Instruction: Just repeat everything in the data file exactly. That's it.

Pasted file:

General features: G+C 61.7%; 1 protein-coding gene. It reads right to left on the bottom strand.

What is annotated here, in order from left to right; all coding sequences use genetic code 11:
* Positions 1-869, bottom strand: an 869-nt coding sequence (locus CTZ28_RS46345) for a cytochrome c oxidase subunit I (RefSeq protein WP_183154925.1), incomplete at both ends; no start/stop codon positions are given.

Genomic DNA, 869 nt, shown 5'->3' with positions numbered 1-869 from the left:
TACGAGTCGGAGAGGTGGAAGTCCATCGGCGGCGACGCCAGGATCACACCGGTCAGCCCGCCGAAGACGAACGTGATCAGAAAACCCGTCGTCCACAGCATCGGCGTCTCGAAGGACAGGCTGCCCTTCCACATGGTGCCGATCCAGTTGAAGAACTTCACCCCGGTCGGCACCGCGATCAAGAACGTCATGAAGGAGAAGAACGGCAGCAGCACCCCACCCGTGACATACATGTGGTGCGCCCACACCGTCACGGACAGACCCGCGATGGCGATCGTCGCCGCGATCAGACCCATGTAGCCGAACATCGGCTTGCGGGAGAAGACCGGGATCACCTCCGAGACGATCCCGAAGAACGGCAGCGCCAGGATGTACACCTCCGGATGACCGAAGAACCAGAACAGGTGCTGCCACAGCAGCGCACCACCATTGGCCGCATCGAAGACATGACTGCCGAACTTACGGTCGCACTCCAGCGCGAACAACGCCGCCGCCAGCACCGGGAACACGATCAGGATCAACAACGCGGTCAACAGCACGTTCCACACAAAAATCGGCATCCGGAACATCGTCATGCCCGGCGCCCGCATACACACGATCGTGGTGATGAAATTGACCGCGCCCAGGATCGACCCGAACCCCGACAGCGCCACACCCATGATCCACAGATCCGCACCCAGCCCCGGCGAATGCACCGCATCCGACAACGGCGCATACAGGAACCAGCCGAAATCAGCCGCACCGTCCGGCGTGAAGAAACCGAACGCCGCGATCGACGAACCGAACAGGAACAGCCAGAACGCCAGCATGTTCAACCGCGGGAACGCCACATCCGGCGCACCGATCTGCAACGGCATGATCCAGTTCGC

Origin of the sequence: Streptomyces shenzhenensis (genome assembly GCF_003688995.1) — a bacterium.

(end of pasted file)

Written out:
General features: G+C 61.7%; 1 protein-coding gene. It reads right to left on the bottom strand.

What is annotated here, in order from left to right; all coding sequences use genetic code 11:
* Positions 1-869, bottom strand: an 869-nt coding sequence (locus CTZ28_RS46345) for a cytochrome c oxidase subunit I (RefSeq protein WP_183154925.1), incomplete at both ends; no start/stop codon positions are given.

Genomic DNA, 869 nt, shown 5'->3' with positions numbered 1-869 from the left:
TACGAGTCGGAGAGGTGGAAGTCCATCGGCGGCGACGCCAGGATCACACCGGTCAGCCCGCCGAAGACGAACGTGATCAGAAAACCCGTCGTCCACAGCATCGGCGTCTCGAAGGACAGGCTGCCCTTCCACATGGTGCCGATCCAGTTGAAGAACTTCACCCCGGTCGGCACCGCGATCAAGAACGTCATGAAGGAGAAGAACGGCAGCAGCACCCCACCCGTGACATACATGTGGTGCGCCCACACCGTCACGGACAGACCCGCGATGGCGATCGTCGCCGCGATCAGACCCATGTAGCCGAACATCGGCTTGCGGGAGAAGACCGGGATCACCTCCGAGACGATCCCGAAGAACGGCAGCGCCAGGATGTACACCTCCGGATGACCGAAGAACCAGAACAGGTGCTGCCACAGCAGCGCACCACCATTGGCCGCATCGAAGACATGACTGCCGAACTTACGGTCGCACTCCAGCGCGAACAACGCCGCCGCCAGCACCGGGAACACGATCAGGATCAACAACGCGGTCAACAGCACGTTCCACACAAAAATCGGCATCCGGAACATCGTCATGCCCGGCGCCCGCATACACACGATCGTGGTGATGAAATTGACCGCGCCCAGGATCGACCCGAACCCCGACAGCGCCACACCCATGATCCACAGATCCGCACCCAGCCCCGGCGAATGCACCGCATCCGACAACGGCGCATACAGGAACCAGCCGAAATCAGCCGCACCGTCCGGCGTGAAGAAACCGAACGCCGCGATCGACGAACCGAACAGGAACAGCCAGAACGCCAGCATGTTCAACCGCGGGAACGCCACATCCGGCGCACCGATCTGCAACGGCATGATCCAGTTCGC

Origin of the sequence: Streptomyces shenzhenensis (genome assembly GCF_003688995.1) — a bacterium.